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The Warrior

Goodbye class of 2016, Hello advice from Class of 2016

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  As the school year comes to a bittersweet end, many seniors, including myself, are beginning to reminisce about our freshman year.

  And one question that goes through my mind quite frequently is, “What could I have done differently over these past four years?”

  It seems like no matter what events have happened during these four years, good or bad, there is still longing for the unknown. What person would I have become if I strayed away from the guidance people gave me freshman year and who would I be if I never got any counsel in the first place?

  A part of me wishes I had listened to the little guidance I got freshman year like when my cousin told me to join clubs and participate in I-days. Or when my friend told me to socialize more and not stay to myself.

  Another part of me wishes I had gotten more advice like someone should have warned me that the people I walk in with freshman year might not be there when I walk out senior year. Or to take advantage of all the amazing classes Lane has to offer, like wheel throwing or zoology.

  As seniors, we have learned many valuable lessons over these long few years. We have  learned lessons about love, friendship, family, and most of all, on school and education as a whole. So as the class of 2016 gets ready to walk out of these doors forever, some of us want to leave behind a little advice for the underclassmen.

  “Do whatever you please, honestly, no one cares. You just need like one best friend, and then have a backup for when they leave you alone at lunch. Be best friends with your teacher, it’s not a bad idea. Talk to people. Don’t put up with anything you don’t have to and drop irrelevant people and take pictures of everything,” Jasmyn Nunez, Div. 669, said.

  It is true that befriending your teachers can be a nice thing and although you might feel like a “teacher’s pet”, that friendship will come in handy when you need a recommendation letter or when you just need someone to talk to.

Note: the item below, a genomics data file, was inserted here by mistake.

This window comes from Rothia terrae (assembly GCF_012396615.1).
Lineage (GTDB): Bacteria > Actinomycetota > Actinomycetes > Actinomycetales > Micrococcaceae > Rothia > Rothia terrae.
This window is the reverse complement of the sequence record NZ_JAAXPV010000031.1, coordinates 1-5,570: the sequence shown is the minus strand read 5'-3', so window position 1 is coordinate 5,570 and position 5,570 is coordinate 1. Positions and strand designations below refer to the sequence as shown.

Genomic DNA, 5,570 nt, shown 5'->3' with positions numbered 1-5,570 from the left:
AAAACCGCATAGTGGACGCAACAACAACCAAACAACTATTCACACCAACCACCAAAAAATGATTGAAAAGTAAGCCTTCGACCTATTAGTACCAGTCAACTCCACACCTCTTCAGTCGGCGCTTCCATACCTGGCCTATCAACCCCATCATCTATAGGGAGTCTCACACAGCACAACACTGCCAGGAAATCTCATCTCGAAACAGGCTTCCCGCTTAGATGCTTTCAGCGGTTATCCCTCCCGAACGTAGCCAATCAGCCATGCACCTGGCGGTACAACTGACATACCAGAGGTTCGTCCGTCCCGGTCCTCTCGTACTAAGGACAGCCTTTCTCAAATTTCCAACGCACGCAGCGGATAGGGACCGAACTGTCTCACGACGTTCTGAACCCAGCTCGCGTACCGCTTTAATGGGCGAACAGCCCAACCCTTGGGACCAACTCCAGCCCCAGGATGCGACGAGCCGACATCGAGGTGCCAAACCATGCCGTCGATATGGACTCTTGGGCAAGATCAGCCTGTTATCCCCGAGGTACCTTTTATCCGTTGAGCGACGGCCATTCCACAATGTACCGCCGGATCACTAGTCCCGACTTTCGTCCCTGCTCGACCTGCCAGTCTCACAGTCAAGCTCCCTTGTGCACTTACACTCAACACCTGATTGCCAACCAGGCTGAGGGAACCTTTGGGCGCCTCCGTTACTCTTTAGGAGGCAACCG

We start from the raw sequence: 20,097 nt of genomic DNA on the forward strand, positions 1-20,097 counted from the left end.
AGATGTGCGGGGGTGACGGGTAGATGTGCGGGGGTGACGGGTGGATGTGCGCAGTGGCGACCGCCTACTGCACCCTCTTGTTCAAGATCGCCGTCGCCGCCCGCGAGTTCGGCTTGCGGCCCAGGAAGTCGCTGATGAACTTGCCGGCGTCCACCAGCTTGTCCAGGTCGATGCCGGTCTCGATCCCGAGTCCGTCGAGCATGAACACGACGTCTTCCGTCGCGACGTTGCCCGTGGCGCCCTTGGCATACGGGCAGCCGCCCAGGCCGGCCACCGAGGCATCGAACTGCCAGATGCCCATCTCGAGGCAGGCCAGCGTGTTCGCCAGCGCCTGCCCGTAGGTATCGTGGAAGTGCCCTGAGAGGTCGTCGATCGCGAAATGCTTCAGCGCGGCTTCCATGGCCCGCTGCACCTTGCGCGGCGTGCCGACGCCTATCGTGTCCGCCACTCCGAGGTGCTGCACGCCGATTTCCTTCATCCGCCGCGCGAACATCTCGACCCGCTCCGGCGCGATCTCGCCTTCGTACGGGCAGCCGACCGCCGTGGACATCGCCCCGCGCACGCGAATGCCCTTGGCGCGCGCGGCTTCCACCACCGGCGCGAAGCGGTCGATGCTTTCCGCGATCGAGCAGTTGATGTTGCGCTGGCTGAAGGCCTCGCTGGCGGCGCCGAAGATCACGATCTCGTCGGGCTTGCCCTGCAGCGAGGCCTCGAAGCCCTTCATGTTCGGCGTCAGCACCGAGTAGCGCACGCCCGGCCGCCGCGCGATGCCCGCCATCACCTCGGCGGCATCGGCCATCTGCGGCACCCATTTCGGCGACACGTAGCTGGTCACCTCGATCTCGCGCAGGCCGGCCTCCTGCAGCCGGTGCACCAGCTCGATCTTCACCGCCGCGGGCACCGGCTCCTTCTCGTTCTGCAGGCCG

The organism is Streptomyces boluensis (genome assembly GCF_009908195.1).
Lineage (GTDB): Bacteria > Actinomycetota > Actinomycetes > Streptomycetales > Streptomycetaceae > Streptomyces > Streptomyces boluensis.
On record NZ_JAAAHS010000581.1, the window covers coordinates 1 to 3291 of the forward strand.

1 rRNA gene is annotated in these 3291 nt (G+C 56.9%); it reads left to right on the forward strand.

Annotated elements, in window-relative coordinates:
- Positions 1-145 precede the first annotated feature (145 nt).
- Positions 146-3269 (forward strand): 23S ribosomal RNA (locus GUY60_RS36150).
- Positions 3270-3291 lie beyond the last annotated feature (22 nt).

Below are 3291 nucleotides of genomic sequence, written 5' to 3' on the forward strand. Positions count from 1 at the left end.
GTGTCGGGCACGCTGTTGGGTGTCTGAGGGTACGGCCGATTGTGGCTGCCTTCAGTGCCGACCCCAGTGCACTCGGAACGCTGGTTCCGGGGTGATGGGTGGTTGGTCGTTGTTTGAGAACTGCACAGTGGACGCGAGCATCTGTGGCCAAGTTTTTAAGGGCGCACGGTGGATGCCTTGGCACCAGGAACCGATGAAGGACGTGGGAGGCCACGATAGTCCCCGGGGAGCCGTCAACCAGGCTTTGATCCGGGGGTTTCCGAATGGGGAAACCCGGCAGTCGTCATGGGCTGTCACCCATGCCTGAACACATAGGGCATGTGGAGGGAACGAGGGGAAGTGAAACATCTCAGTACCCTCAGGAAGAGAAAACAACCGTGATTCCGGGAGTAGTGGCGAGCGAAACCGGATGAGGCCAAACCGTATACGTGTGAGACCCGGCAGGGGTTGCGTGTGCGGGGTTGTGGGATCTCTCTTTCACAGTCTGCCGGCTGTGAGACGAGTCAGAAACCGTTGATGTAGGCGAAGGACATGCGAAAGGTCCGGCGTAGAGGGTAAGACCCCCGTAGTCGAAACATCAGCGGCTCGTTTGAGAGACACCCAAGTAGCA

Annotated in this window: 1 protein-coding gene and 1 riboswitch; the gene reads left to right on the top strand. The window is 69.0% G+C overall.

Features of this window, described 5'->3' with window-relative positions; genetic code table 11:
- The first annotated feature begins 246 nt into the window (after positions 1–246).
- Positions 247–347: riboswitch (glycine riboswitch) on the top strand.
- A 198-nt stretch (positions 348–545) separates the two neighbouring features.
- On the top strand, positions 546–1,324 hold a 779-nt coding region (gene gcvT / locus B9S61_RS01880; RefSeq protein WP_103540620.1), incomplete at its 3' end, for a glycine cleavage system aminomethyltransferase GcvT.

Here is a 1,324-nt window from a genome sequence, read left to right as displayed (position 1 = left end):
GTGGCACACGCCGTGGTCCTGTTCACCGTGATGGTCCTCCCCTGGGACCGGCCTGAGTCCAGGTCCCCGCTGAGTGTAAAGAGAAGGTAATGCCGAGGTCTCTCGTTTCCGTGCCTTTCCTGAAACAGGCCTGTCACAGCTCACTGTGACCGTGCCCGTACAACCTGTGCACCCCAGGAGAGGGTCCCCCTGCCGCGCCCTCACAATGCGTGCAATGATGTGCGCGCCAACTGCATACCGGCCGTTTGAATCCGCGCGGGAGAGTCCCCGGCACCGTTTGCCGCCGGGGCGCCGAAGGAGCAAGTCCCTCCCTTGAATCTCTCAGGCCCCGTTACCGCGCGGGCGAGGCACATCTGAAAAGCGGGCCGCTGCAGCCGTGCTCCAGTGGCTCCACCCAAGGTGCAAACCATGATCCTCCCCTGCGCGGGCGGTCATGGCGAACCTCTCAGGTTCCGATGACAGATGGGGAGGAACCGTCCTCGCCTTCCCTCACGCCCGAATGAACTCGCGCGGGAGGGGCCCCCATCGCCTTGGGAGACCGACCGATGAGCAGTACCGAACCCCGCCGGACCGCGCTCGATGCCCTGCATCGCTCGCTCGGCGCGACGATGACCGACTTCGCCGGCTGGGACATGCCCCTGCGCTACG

There are so many memories you will be able to make at Lane and you won’t be able to remember every exact homecoming game/dance or every Turkey bowl you “try” to attend. Pictures are worth so much more and will capture the moment for years to come.

  ¨Enjoy every second of it because it goes by so fast and try not to slack off because you will end up regretting it and have fun!” Gaby Trejo, Div. 676, said.

  It is true that you might hear everyone say ¨enjoy it while it lasts because it flies by¨ and at the moment you might feel like high school couldn’t end quicker but trust us, it tends to pass you by.

  I remember as a freshman I would dread every Monday and I would count down the days until summer vacation. I was so focused on leaving that I didn’t enjoy my time here to the fullest.

  Try to make the most of every dreaded Monday, like you would make the most of every long awaited Friday. It might feel like you have forever to make memories, to have fun, to enjoy yourself but before you know, you’re at home reading acceptance letters and watching all your friends become ¨adults¨.

 

  I feel as if it took us seniors many bumps and obstacles to learn from our own mistakes and to understand that with mistakes come valuable lessons.

  “Sometimes you have to be the one to make your own mistakes and later look upon them. The worst things in life could simply be a blessing in disguise. You can never go wrong in the things you go through in life,” Natalie Hernandez, Div.661, said.

  Hernandez also feels grateful that teachers from Lane have guided her and have given her advice that she has put in action into her own life.

  “I have learned from several of my teachers to be who I am and to cut toxicity out of my life. Don’t sacrifice what you want for yourself for anything or anyone. Don’t be discouraged. Some things take time and you need to be patient with yourself,” Hernandez said.

  It can become stressful and annoying when you feel like all teachers do is give out tons of homework and make you study for what seems like unnecessary tests but in the long run, the teachers want to guide us, we just have to let them. The greatest guidance you get may come from your English teacher or your math teacher.

  My english teacher, Ms. Chappell, motivated me to continue writing in the future. A dream I had long forgotten and she helped to revive it.

  My math teacher for two years, Ms. Padilla, helped me to continue to attend Lane, even when I felt like I couldn’t.

  My spanish teachers, Dr.Daly and Mr. Ricks, were also motivation for me to continue on with my education.

  My psychology teacher, Mr. Parsons, helped me to realize that psychology is something I would like to pursue in the future.

  Some of your best supporters will be the teachers you see all year. Don’t take them for granted. Get to know them and try to build a friendship with your teachers.

  From what she has learned from her experiences in high school Karen Cruz, Div. 655, had a few words of advice she would tell her freshman self if she could.